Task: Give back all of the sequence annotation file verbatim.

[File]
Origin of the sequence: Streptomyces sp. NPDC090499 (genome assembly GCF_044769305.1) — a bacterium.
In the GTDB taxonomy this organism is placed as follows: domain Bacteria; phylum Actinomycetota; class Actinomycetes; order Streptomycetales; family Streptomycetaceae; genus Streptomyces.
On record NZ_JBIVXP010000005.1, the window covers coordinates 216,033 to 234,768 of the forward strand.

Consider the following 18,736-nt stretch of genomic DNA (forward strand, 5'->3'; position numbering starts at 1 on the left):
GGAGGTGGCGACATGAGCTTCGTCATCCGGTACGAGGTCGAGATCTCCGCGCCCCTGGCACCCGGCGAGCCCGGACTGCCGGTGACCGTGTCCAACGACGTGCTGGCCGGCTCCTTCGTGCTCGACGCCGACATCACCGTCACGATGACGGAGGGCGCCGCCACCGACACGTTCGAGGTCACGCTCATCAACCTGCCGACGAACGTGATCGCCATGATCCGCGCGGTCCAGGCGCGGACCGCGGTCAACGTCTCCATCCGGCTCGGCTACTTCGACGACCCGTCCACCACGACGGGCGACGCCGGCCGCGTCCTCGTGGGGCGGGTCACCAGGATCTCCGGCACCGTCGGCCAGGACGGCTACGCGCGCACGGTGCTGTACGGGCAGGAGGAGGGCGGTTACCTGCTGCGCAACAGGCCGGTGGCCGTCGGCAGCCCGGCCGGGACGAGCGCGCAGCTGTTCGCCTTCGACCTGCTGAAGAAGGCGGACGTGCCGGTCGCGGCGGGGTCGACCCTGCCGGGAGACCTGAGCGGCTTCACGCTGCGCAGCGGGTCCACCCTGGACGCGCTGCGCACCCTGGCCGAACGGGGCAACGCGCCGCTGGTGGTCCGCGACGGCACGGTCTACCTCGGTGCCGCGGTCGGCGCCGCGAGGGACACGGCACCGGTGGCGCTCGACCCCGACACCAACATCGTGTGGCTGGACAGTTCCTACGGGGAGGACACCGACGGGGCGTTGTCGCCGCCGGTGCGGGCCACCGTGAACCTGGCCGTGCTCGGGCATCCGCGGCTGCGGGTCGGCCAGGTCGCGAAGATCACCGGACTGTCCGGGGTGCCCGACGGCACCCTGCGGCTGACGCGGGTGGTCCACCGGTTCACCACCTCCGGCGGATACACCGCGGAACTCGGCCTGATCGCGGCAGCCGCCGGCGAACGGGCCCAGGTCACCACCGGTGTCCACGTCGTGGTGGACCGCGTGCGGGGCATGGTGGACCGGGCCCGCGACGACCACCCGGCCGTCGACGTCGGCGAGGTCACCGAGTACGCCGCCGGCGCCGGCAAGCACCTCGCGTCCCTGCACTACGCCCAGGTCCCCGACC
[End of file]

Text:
Origin of the sequence: Streptomyces sp. NPDC090499 (genome assembly GCF_044769305.1) — a bacterium.
In the GTDB taxonomy this organism is placed as follows: domain Bacteria; phylum Actinomycetota; class Actinomycetes; order Streptomycetales; family Streptomycetaceae; genus Streptomyces.
On record NZ_JBIVXP010000005.1, the window covers coordinates 216,033 to 234,768 of the forward strand.

Consider the following 18,736-nt stretch of genomic DNA (forward strand, 5'->3'; position numbering starts at 1 on the left):
GGAGGTGGCGACATGAGCTTCGTCATCCGGTACGAGGTCGAGATCTCCGCGCCCCTGGCACCCGGCGAGCCCGGACTGCCGGTGACCGTGTCCAACGACGTGCTGGCCGGCTCCTTCGTGCTCGACGCCGACATCACCGTCACGATGACGGAGGGCGCCGCCACCGACACGTTCGAGGTCACGCTCATCAACCTGCCGACGAACGTGATCGCCATGATCCGCGCGGTCCAGGCGCGGACCGCGGTCAACGTCTCCATCCGGCTCGGCTACTTCGACGACCCGTCCACCACGACGGGCGACGCCGGCCGCGTCCTCGTGGGGCGGGTCACCAGGATCTCCGGCACCGTCGGCCAGGACGGCTACGCGCGCACGGTGCTGTACGGGCAGGAGGAGGGCGGTTACCTGCTGCGCAACAGGCCGGTGGCCGTCGGCAGCCCGGCCGGGACGAGCGCGCAGCTGTTCGCCTTCGACCTGCTGAAGAAGGCGGACGTGCCGGTCGCGGCGGGGTCGACCCTGCCGGGAGACCTGAGCGGCTTCACGCTGCGCAGCGGGTCCACCCTGGACGCGCTGCGCACCCTGGCCGAACGGGGCAACGCGCCGCTGGTGGTCCGCGACGGCACGGTCTACCTCGGTGCCGCGGTCGGCGCCGCGAGGGACACGGCACCGGTGGCGCTCGACCCCGACACCAACATCGTGTGGCTGGACAGTTCCTACGGGGAGGACACCGACGGGGCGTTGTCGCCGCCGGTGCGGGCCACCGTGAACCTGGCCGTGCTCGGGCATCCGCGGCTGCGGGTCGGCCAGGTCGCGAAGATCACCGGACTGTCCGGGGTGCCCGACGGCACCCTGCGGCTGACGCGGGTGGTCCACCGGTTCACCACCTCCGGCGGATACACCGCGGAACTCGGCCTGATCGCGGCAGCCGCCGGCGAACGGGCCCAGGTCACCACCGGTGTCCACGTCGTGGTGGACCGCGTGCGGGGCATGGTGGACCGGGCCCGCGACGACCACCCGGCCGTCGACGTCGGCGAGGTCACCGAGTACGCCGCCGGCGCCGGCAAGCACCTCGCGTCCCTGCACTACGCCCAGGTCCCCGACC